A fairy tale that, like the revisionist fairy tales of Angela Carter, refuses the

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  • Lust in Space

    NUDE ON THE MOON, a 1961 oddity by the trailblazing sexploitation director Doris Wishman (under the male pseudonym Anthony Brooks), offers a compelling if implausible premise. Eight years before Apollo 11, Wishman envisioned the moon as a tropical paradise, filled with frolicking, topless women (and even a few men). There’s only the faintest hint of a plot, and the sci-fi framing of two jumpsuit-clad scientists going to explore the moon quickly gives way to a parade of nudie cuties. Recently restored by the American Genre Film Archive and showing at New York’s Museum of Modern Art on January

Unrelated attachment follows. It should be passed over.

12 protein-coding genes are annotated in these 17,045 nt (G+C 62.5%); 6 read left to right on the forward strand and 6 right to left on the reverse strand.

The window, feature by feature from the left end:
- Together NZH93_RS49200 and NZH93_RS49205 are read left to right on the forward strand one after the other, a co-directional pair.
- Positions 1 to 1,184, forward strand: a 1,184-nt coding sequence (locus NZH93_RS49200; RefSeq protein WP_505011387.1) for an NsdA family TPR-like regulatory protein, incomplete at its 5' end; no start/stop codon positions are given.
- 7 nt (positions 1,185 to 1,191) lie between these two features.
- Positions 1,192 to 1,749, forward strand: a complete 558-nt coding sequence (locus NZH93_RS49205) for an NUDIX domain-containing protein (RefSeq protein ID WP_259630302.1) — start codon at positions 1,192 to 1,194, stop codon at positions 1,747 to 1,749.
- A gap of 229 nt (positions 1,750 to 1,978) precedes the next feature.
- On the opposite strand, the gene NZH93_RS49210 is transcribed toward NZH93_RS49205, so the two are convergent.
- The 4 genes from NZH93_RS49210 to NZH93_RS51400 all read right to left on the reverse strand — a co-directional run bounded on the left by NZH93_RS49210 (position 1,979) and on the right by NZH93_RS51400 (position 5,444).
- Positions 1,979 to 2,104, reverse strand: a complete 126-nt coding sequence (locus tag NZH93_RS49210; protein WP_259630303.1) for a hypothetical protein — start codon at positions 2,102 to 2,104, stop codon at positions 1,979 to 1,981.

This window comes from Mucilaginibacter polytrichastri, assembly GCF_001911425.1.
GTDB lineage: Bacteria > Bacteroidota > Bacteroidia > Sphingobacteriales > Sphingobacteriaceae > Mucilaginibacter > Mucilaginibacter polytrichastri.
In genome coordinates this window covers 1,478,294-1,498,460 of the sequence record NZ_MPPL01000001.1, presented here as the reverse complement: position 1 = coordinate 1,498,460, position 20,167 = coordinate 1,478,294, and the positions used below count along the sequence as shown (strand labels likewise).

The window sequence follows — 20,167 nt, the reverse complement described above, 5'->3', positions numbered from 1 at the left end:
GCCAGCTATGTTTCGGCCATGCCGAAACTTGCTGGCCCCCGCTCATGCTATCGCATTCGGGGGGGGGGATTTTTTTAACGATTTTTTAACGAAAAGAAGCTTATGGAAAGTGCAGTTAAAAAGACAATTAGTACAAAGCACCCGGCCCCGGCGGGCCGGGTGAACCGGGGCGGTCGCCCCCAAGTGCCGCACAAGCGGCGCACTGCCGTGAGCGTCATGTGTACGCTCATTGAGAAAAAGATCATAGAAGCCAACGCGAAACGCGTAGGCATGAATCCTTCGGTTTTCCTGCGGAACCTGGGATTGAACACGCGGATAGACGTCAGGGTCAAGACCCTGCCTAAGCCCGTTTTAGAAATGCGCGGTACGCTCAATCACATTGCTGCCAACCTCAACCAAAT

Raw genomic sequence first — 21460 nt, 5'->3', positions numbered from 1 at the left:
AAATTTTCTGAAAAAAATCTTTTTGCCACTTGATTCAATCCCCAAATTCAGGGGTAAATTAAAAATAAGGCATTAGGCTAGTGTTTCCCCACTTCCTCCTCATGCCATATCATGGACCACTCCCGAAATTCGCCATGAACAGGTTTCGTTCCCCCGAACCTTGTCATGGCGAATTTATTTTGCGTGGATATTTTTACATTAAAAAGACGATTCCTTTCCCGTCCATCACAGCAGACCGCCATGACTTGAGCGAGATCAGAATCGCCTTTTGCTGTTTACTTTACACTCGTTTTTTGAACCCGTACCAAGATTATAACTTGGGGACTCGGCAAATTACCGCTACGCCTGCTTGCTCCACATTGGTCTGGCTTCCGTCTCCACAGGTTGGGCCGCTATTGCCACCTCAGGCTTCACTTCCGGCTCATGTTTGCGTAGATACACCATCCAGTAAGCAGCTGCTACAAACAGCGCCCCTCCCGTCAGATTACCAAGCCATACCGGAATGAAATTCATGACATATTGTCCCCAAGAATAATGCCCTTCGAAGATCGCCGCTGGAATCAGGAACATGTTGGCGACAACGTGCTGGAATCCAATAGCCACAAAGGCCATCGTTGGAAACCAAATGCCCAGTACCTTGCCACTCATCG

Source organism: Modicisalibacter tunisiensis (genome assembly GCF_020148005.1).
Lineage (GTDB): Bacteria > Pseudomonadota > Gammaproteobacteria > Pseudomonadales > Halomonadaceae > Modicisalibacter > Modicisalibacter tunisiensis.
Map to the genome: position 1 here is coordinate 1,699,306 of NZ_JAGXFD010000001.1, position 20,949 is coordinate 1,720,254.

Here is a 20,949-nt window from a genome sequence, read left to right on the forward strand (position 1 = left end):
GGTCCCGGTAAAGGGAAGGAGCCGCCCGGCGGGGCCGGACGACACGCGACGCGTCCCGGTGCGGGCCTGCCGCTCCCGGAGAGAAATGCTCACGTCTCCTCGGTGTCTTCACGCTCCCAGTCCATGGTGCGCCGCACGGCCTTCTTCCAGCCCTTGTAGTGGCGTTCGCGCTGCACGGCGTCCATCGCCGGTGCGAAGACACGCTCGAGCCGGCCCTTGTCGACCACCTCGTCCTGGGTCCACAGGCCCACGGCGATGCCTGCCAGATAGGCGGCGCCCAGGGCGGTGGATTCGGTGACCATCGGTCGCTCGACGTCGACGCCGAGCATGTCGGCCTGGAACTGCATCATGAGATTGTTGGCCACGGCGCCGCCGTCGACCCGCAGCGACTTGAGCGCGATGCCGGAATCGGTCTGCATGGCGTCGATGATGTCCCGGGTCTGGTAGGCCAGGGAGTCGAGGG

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  • Trial Runs

    THE ANNUAL FIRST LOOK SERIES at the Museum of the Moving Image provides an opportunity for adventurous New Yorkers to see international movies not likely to show up elsewhere. Among the must-sees in this year’s edition, which opens January 11, are three titles focused on Russian history, past and present. Sergei Loznitsa’s Donbass (2018), the opening-night feature, with the director present, is a somewhat absurdist rumination on the civil war that continues to plague Ukraine. Conflating contrived situations with newsreel-worthy facts in mosaic-like fashion, the movie is composed of long-take

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  • X Post Facto